Table 1 The summary of reports on the effects of garlic or garlic products on chickens feed intake and weight gain as a percentage of control group
M: male and F: female.
Table 2 The summary of reports on the effect of garlic and garlic products on the chicken meat characteristics
M: male and F: female.
L*: lightness; a*: yellowness; b*: redness; WHC: water-holding capacity and TBARS: thiobarbituric acid reactive substances.
Laying hen performance
In the study of Yalcin et al. (2006), the diets containing 0.5 or 1% garlic meal increased egg weight without adverse effects on performance and egg traits of laying hens. However, in another study, Yalcin et al. (2007) found that body weight, feed intake, and feed conversion ratio were not influenced by the dietary garlic. These authors suggested that the strong odor of garlic does not act as a deterrent of feeding. Reddy et al. (1991) observed that egg production; egg mass, body weight, feed consumption, and feed efficiency were not affected during the 8 weeks that 0.02% garlic oil was fed to the Babcock B-300 strain. Chowdhury et al. (2002) evaluated the effect of dietary garlic on overall performance in different layer hen strains. Thirty-six, 28-wk-old, Hisex Brown, Isa Brown, Lohmann, Starcross, Babcock, and Starcross-579 strains were fed diets containing 0, 2, 4, 6, 8 or 10% sun-dried garlic meal for 6 weeks. They found no differences among diets or strains in egg weight, egg mass, feed consumption, feed efficiency, and body weight gain over 6 weeks. Yolk weight, however, responded quadratically with increasing levels of dietary garlic. Organoleptic effects of garlic also have evaluated. Birrenkott et al. (2000), found no differences in color and flavor in eggs from hens consuming up to 3% dietary garlic powder.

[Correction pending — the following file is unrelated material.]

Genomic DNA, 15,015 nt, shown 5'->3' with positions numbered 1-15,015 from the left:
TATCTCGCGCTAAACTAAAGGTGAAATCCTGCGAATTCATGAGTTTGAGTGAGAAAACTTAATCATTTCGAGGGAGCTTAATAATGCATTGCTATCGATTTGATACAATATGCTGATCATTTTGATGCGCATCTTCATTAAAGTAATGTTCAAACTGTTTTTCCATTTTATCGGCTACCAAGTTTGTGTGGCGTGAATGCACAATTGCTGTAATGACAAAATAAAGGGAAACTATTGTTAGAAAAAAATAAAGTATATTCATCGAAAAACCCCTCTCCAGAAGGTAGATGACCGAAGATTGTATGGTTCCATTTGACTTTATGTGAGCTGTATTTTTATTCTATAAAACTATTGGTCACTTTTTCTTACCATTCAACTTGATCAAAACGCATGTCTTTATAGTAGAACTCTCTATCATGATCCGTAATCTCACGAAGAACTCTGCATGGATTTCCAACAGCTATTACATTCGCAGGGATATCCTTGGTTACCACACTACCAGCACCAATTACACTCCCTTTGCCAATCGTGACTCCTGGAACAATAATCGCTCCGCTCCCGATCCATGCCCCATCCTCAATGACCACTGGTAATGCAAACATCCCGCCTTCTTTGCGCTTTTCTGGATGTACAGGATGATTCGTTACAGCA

Herbal plants have considerable promise in health promoting effects in poultry, and because of the these substances are considered as potential alternatives to antibiotics, there is no time delay for discovering and testing their therapeutic properties. In general the majority of the data generated from evaluation of garlic and garlic derivatives in poultry, have confirmed improvement in performance, cholesterol reduction in blood and products and also antimicrobial properties. Therefore, garlic show promising potential for applications in organic and conventional poultry production. However, there are data gaps which need to be filled. Due to the complexity of the active compounds of garlic, a concentration is needed in order to find the best usage recommendation in different category of poultry.